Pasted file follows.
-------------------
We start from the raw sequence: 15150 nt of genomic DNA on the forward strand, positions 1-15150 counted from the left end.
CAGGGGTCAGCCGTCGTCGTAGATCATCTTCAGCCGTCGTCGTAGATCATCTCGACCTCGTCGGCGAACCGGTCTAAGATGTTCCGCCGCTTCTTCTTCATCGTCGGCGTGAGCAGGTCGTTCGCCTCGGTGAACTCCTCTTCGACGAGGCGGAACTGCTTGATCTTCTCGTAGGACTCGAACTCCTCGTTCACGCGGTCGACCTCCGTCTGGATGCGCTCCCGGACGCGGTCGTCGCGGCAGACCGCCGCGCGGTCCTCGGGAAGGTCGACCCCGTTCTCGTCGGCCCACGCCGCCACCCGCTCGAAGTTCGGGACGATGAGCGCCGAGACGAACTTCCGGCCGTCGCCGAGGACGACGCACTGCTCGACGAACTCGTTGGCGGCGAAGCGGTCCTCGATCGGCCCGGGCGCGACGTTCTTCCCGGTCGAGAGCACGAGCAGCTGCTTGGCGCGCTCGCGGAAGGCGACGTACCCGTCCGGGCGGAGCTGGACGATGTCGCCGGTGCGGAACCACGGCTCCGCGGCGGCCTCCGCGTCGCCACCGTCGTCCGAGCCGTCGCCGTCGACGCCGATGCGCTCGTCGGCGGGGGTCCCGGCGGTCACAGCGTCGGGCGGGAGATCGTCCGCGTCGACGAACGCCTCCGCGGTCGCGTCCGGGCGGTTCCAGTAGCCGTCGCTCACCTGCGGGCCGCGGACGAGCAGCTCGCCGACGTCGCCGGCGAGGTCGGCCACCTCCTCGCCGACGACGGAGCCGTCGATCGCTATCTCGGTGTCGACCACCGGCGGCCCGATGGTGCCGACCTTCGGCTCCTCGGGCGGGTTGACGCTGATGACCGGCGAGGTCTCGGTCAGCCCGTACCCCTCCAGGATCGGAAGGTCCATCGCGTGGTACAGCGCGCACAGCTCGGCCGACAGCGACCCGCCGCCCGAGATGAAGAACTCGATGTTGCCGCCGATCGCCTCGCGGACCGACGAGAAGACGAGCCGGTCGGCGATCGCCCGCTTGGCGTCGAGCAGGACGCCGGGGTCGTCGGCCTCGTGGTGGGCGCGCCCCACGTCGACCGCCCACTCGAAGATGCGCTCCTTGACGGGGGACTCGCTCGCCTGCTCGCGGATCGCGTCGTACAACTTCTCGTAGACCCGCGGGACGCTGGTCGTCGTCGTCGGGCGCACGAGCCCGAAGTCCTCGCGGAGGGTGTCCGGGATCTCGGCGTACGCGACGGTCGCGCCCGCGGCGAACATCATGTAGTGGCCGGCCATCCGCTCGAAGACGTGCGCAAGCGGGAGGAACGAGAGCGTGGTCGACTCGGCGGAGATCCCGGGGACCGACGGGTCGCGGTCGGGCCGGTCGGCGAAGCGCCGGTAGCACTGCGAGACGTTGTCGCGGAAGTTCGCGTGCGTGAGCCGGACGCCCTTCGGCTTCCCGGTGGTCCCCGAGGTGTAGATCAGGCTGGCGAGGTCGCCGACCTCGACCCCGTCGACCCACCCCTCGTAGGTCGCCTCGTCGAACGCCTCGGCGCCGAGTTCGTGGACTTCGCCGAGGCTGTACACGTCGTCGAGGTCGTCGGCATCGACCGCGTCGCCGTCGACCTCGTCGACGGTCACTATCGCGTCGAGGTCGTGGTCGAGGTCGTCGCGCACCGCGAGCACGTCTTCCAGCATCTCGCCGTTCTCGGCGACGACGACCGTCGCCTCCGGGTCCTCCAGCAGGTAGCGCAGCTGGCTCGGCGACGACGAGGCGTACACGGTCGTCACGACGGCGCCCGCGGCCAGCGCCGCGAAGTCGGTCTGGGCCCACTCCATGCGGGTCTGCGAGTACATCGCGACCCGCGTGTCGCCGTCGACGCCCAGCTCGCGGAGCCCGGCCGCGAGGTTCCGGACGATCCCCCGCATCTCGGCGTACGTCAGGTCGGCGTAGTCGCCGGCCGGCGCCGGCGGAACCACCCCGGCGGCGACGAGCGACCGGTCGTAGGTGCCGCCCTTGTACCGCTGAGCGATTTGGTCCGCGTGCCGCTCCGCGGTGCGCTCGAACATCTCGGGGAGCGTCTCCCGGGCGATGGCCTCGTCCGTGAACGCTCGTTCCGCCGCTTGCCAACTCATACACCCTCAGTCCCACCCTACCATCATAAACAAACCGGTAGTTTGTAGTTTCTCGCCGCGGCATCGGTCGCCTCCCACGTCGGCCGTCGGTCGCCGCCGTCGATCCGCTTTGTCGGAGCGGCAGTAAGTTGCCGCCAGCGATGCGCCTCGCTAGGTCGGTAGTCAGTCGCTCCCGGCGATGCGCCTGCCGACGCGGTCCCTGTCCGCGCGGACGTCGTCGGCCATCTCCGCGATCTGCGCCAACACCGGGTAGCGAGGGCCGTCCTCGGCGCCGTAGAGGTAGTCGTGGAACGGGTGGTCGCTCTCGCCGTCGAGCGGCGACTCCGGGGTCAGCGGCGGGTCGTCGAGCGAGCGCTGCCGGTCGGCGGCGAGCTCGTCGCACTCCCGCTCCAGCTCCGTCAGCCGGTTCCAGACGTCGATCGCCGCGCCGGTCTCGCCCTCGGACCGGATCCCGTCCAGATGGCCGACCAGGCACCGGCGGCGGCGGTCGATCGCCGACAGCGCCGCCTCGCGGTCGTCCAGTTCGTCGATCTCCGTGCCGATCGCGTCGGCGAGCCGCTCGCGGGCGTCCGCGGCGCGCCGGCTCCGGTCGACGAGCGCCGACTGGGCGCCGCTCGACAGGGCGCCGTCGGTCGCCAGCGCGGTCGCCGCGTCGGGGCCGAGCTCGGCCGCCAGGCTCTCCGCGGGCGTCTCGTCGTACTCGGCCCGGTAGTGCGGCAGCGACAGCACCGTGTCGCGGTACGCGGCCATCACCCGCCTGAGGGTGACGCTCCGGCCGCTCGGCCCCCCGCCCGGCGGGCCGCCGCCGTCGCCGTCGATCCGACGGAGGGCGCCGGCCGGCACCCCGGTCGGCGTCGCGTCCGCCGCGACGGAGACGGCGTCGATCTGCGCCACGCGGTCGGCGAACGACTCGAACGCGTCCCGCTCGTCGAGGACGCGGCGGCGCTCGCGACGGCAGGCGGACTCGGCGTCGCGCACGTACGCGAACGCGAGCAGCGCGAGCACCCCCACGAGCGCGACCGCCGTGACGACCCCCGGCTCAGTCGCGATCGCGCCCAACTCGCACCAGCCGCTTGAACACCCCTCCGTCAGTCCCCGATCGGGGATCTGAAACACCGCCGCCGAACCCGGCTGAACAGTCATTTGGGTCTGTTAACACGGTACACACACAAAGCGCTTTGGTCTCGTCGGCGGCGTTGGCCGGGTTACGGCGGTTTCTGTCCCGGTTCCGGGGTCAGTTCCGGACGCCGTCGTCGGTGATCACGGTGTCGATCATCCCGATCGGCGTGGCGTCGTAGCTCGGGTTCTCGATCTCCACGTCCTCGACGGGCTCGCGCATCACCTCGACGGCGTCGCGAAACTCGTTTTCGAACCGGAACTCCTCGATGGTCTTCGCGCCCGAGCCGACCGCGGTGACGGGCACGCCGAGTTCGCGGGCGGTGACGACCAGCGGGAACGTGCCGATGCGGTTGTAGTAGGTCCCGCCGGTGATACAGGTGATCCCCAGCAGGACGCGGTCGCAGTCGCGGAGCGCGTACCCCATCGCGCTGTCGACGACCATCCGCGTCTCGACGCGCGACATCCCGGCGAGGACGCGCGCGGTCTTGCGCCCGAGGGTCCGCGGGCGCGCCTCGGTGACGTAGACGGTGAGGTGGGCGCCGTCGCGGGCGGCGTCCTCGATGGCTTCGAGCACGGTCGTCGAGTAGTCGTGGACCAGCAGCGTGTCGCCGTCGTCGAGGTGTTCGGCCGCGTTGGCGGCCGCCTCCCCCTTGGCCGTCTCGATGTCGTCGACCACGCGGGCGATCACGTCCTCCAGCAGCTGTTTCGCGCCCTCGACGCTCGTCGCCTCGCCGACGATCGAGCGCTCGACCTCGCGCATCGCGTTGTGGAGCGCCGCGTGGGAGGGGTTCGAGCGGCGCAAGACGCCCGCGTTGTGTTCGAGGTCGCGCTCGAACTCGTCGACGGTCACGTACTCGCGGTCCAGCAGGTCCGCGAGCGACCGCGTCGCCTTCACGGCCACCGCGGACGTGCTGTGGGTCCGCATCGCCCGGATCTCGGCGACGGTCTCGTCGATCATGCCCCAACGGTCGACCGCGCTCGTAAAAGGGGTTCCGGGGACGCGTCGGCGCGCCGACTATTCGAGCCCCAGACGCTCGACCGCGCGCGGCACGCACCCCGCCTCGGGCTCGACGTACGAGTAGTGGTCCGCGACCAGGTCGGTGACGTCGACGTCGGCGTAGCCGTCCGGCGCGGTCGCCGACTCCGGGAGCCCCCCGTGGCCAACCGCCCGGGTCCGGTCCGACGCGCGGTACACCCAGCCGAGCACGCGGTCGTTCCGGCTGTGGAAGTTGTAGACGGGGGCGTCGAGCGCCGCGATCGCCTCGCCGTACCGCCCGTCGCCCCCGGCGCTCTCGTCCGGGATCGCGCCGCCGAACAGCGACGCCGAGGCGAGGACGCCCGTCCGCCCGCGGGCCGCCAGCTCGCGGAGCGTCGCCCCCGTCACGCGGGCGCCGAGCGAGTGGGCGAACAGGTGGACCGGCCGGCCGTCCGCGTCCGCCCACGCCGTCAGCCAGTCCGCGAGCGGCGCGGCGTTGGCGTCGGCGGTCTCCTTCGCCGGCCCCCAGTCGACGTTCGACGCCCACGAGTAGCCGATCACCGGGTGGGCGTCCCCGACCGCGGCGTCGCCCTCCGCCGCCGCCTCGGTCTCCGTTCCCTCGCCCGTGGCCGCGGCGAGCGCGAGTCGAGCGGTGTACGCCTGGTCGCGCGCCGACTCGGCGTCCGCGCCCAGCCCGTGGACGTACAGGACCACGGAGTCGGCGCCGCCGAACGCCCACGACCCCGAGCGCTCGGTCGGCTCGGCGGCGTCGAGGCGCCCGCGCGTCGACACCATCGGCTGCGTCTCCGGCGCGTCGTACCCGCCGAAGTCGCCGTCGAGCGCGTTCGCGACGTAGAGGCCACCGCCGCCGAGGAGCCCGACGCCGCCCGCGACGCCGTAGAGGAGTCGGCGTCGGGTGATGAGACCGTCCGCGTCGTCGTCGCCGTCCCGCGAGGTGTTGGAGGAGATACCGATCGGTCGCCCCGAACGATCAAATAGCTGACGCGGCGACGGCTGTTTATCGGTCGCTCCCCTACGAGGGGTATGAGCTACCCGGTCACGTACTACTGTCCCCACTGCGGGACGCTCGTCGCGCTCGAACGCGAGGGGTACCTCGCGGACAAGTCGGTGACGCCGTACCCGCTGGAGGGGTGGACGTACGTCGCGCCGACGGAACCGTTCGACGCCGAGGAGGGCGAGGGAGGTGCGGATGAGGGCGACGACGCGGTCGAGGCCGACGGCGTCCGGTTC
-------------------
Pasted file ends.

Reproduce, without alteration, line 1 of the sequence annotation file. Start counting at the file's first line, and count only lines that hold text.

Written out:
We start from the raw sequence: 15150 nt of genomic DNA on the forward strand, positions 1-15150 counted from the left end.